LOUISIANA, USA — On Thursday, President Joe Biden announced he will pardon thousands of Americans convicted of "simple possession" of marijuana under federal law.
Biden also called on governors to issue similar pardons for those convicted of state marijuana offenses.
At an event Friday morning, Governor John Bel Edwards said that Biden's move was the right thing to do.
However, the Governor didn't say he would issue similar pardons for those convicted of state offenses.
"I do not have plenary authority to grant a pardon," Edwards said. "So if someone wants a pardon in Louisiana, and this was a matter of the constitution, they have to apply to the pardon board for the clemency."
Executive Director of the Louisiana Board of Pardons & Committee on Parole, Francis Abbott, told WWL-TV that individuals seeking a pardon must submit an application to the board.
"This application is administratively reviewed for eligibility and then a hearing is granted. Next the applicant must advertise his request in the local journal of record," Abbott said. "We then open an investigation and seek out public comments. We are also required by law to notify district attorneys and all law enforcement agencies involved in the conviction. Once the invest is complete we schedule a hearing at which time the Board may deny or make a recommendation to the Governor for relief."
According to Abbott, a blanket pardon like Biden's would need to first become legal under Louisiana law, and that would take a move from the legislature.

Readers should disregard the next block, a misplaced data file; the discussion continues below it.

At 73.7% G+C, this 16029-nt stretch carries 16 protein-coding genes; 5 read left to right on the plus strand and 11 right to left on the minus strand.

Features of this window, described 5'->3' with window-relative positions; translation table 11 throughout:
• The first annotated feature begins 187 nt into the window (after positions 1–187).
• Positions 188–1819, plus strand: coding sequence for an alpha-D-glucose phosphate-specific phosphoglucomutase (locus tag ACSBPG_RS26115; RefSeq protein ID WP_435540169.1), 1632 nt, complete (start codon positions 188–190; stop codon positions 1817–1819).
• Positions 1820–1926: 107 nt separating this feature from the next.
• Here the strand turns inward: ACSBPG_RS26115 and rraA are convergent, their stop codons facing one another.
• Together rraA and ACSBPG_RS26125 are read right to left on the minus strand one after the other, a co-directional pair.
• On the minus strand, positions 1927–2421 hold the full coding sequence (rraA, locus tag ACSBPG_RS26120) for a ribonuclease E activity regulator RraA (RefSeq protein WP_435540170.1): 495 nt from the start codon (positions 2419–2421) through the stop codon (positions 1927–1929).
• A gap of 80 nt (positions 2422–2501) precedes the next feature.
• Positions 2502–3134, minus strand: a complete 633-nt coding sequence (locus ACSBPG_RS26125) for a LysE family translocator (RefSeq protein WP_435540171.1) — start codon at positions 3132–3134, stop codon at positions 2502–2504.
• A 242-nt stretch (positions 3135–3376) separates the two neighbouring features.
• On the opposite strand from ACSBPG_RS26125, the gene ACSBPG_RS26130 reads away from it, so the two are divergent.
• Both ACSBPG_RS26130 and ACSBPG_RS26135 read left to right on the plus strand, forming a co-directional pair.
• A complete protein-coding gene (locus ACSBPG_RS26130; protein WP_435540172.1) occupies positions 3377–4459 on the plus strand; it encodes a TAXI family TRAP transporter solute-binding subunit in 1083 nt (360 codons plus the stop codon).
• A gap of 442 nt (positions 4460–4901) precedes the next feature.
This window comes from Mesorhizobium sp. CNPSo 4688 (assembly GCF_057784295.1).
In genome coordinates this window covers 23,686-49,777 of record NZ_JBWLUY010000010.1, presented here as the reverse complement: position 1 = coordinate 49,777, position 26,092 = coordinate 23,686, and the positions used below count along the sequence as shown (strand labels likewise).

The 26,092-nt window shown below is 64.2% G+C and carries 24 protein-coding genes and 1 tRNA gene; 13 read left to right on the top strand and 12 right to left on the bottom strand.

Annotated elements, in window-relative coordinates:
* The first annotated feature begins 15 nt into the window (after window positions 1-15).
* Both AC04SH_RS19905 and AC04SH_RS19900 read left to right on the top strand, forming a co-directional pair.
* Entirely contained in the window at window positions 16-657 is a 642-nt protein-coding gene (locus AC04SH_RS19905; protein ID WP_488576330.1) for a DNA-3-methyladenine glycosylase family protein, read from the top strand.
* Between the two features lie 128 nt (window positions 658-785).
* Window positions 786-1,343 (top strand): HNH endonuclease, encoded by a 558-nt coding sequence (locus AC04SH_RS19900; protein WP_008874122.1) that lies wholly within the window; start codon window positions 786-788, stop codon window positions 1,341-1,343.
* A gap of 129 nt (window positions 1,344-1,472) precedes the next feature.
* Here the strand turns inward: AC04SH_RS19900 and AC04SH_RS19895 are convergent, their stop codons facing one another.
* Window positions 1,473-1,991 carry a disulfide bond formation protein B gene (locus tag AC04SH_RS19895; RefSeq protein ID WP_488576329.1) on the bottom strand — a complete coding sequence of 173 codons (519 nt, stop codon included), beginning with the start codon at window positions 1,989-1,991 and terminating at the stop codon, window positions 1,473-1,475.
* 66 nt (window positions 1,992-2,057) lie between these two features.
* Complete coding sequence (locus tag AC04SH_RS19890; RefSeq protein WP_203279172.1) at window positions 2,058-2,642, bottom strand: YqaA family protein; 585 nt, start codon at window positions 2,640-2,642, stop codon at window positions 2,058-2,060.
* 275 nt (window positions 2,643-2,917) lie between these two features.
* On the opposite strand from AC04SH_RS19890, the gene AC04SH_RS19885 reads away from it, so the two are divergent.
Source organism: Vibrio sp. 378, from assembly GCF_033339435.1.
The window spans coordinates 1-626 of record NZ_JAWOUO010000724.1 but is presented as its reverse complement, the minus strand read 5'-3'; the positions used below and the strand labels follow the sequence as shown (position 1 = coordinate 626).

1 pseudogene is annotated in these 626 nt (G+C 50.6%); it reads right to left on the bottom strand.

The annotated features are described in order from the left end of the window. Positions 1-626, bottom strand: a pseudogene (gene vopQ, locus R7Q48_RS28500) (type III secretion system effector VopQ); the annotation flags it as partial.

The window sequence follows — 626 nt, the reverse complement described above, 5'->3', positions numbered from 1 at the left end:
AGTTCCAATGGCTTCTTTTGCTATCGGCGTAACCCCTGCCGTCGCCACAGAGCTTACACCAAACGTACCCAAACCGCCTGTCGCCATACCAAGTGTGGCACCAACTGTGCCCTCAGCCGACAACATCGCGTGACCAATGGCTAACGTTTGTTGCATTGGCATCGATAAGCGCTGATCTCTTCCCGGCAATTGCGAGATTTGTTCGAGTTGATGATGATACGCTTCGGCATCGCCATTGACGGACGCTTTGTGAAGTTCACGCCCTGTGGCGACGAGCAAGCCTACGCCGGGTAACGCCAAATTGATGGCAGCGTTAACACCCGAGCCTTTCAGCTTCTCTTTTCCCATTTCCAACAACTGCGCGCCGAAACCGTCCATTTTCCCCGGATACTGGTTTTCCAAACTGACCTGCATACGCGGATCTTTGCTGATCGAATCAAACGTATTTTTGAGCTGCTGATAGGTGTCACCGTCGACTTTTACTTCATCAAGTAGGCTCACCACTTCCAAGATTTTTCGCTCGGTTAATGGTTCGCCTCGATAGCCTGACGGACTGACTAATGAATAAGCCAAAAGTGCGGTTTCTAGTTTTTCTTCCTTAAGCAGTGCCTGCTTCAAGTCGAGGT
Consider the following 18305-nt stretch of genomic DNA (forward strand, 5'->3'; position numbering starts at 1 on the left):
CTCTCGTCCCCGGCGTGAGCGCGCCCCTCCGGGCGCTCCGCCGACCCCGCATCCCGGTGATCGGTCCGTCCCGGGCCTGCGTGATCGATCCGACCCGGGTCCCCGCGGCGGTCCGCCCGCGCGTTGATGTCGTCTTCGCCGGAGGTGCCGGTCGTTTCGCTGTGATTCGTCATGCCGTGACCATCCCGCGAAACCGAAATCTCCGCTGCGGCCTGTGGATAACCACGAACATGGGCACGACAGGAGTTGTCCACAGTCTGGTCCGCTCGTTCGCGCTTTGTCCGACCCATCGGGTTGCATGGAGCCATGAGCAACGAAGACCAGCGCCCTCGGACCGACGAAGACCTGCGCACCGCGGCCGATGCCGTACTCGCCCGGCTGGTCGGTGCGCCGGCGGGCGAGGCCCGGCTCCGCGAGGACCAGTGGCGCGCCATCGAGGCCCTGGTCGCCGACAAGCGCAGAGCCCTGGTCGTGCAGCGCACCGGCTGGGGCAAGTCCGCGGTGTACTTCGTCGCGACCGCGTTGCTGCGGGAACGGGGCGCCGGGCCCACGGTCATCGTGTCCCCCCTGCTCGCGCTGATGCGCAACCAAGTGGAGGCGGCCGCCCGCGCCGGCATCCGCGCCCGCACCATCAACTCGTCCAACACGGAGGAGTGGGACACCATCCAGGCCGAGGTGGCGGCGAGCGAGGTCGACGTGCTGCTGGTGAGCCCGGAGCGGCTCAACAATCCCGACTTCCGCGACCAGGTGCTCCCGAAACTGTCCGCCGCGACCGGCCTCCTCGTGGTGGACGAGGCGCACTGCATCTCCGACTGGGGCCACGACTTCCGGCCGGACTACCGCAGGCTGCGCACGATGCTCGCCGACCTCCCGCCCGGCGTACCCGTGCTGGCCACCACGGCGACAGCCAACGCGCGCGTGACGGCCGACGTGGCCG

Before going to Congress, U.S. Representative Troy Carter served in the legislature. He thinks the law needs to change on both the state and federal levels.
"As you know in Louisiana we have medical cannabis that's available. We have flower that's available. I suspect that recreational will be not too far behind," Carter said.
Some local attorneys told WWL-TV there could be a workaround way the pardon board could give a mass recommendation to the Governor, allowing Edwards to follow Biden's lead.
In the meantime, the New Orleans City Council adopted an ordinance last year that allowed people to smoke cannabis in public spaces, receiving a ticket for violating the "Smoke-Free Air Act" rather than a drug summons.
Catherine Rieder, Orleans Public Defenders municipal and magistrate court supervising attorney, said they've noticed a difference since it was implemented.
"We have seen a decrease in municipal marijuana charges coming through municipal court," Reider said.
The ordinance also aimed to pardon thousands already convicted or facing minor cannabis possession charges.
"We still have thousands of citizens that are being impacted by possession of marijuana charges," Reider said, "This is an impediment to work, to housing, to jobs. This is not something that needs to be following people around."
With the overwhelming majority of marijuana convictions being state and municipal offenses, the Orleans Public Defenders Office wants to see more done on the local level.
"If we're really going to tackle the problem of those racial disparities and the inequities of the war on drugs, we need to go beyond the work on the federal level but also tackle that work on the state and local level," Daniel Engelberg, Deputy Chief Defender said.
WWL-TV reached out to the Louisiana Sheriff's Association, who has been against the decriminalization of marijuana in the past, on Friday but was told they were unavailable for comment until next week.